Well, here I am, having moved over to WordPress from Blogger. Reason? I liked the layouts on WordPress a little better and, besides, change is good! Of course, now I suppose I ought to let people who link to Quantum Moxie know about the move.
Well, the latest issue of The Quantum Times has “hit the newsstands” (or inboxes, as the case may be), and the lead article is from Barry Sanders on a recent conference he organized in Iran. It is a fascinating read. Some equally fascinating photographs can be found at Lorenzo Maccone’s site and Aephraim Steinberg’s site. Unfortunately they are not labeled, but Lorenzo has told me a bit about some of the ones on his site. Many are from Esfahan and some details are given in The Times.
I asked Barry what it was like going to Iran and his answer was surprising. I had expected that visiting Iran would have been a bit like visiting East Berlin during the Cold War. Apparently, it is nothing of the sort. Barry remembers getting into trouble four times in one day once in East Berlin but says that Iran is very relaxed and laid back. Apparently it is even somewhat tolerant of other religions. Barry’s Jewish and openly attended synagogue for the High Holy Days, and some of Lorenzo’s photos are of the Armenian Christian Church in Esfahan.
It makes you realize how stupid politics can be sometimes. You’ve got these guys with bloated egos (or ideological agendas) on both sides, thumping their chests at each other, while the everyday folks just go about their business. The problem is when these blow-hards make life difficult for the rest of us. I mean, I’m not one of these “can’t we all just get along” types, but sometimes I do think the bickering just gets pointless after awhile. Wouldn’t we all be happier if we just left each other alone to do our own things which, in some cases, might mean reaching out and chatting with another culture? Unfortunately, as the world’s population gets larger and larger, the planet gets more and more crowded which ultimately leads to people getting on each others’ nerves more. That’s why I like – at the absolute maximum – small-town living (country living is even better – fewer people to bug you).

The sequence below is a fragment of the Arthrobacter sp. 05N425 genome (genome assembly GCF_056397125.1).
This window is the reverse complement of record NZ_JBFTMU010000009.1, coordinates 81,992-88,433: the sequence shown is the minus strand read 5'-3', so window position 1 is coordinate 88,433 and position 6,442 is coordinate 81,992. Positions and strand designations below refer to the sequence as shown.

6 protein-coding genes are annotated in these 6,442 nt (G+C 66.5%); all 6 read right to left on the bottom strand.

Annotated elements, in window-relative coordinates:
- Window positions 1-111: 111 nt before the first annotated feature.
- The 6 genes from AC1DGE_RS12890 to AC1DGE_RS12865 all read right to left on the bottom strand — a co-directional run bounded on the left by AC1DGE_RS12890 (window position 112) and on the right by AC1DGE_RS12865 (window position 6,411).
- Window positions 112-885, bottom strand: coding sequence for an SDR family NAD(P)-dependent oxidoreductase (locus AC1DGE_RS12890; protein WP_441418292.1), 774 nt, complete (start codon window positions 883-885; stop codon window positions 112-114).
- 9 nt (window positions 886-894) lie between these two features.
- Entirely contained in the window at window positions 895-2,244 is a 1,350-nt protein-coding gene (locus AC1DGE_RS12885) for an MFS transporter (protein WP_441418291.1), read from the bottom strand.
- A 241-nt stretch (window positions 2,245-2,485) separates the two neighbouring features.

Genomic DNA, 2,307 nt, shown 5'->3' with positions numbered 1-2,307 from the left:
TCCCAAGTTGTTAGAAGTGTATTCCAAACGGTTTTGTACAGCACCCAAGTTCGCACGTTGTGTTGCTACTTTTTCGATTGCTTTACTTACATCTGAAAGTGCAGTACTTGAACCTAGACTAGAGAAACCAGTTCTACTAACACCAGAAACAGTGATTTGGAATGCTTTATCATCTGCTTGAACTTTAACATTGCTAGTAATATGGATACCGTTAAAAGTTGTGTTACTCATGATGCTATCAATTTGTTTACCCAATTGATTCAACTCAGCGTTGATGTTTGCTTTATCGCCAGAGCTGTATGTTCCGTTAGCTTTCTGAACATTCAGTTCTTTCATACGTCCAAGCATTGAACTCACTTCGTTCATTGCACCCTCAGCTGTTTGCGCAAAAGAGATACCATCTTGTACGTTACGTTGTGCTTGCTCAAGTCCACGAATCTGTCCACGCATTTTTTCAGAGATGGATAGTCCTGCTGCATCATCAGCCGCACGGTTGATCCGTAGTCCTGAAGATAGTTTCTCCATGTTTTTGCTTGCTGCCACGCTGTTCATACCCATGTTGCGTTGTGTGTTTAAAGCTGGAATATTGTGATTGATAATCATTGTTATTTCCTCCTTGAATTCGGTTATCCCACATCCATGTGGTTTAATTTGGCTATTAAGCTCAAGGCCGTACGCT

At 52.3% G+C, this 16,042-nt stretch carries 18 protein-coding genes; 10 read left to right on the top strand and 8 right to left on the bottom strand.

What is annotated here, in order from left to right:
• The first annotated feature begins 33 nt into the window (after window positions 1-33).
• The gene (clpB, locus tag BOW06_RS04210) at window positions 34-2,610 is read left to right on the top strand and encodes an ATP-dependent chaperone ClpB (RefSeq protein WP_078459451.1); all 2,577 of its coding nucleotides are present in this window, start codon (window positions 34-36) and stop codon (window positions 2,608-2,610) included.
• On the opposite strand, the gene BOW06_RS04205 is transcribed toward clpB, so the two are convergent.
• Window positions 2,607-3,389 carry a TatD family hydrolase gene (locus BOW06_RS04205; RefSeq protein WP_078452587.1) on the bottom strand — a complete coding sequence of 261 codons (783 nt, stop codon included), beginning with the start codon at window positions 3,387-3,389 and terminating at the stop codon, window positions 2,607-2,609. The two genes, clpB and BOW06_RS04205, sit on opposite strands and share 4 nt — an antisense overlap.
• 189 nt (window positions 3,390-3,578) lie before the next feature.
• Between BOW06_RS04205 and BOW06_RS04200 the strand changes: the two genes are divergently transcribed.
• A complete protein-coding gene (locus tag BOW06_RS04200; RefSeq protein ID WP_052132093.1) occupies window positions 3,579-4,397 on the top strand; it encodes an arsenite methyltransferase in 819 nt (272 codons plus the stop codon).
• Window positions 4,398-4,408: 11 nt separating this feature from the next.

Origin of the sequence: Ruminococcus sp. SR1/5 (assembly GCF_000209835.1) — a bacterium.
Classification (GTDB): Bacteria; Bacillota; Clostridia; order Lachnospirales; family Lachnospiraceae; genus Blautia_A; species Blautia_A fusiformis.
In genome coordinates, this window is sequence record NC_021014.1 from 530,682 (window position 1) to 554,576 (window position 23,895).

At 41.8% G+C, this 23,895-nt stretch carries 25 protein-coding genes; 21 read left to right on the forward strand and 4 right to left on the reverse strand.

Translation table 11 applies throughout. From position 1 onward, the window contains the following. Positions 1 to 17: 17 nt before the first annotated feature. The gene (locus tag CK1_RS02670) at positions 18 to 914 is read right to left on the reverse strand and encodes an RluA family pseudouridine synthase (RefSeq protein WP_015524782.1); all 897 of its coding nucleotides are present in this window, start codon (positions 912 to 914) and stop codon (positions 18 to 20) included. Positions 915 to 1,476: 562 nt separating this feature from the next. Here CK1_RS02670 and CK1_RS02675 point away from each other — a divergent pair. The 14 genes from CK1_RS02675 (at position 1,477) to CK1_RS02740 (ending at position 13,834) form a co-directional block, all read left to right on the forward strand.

Now this is cool: GalaxyZoo. I love participatory science (I was an early user of SETI@Home and have been running LIGO’s version for awhile as well). Every time I do something like this I feel that small tug pulling me back toward cosmology.
While I am a sports fanatic in general (and even used to watch obscure sports late at night on ESPN before they became a media giant), Football is my favorite sport, hands down. So I was excited to find this in the latest newsletter from the APS: Nanobowl I. Essentially, make a video about the physics of football, post it to YouTube, and send an e-mail to the judges. The winner gets $1000 and a nano-trophy. Yes, that is correct: the trophy is a football helmet and field that is so small you need an electron microscope to see it. The trophy is being manufactured by a group at Cornell University. I’ve offered it as an extra credit project to my students and I’m hoping to garner a lot of interest in the contest here at Saint A’s. I should come up with one of my own too, though I suppose it’s geared more toward students (but $1000 would be immeasurably helpful at the moment).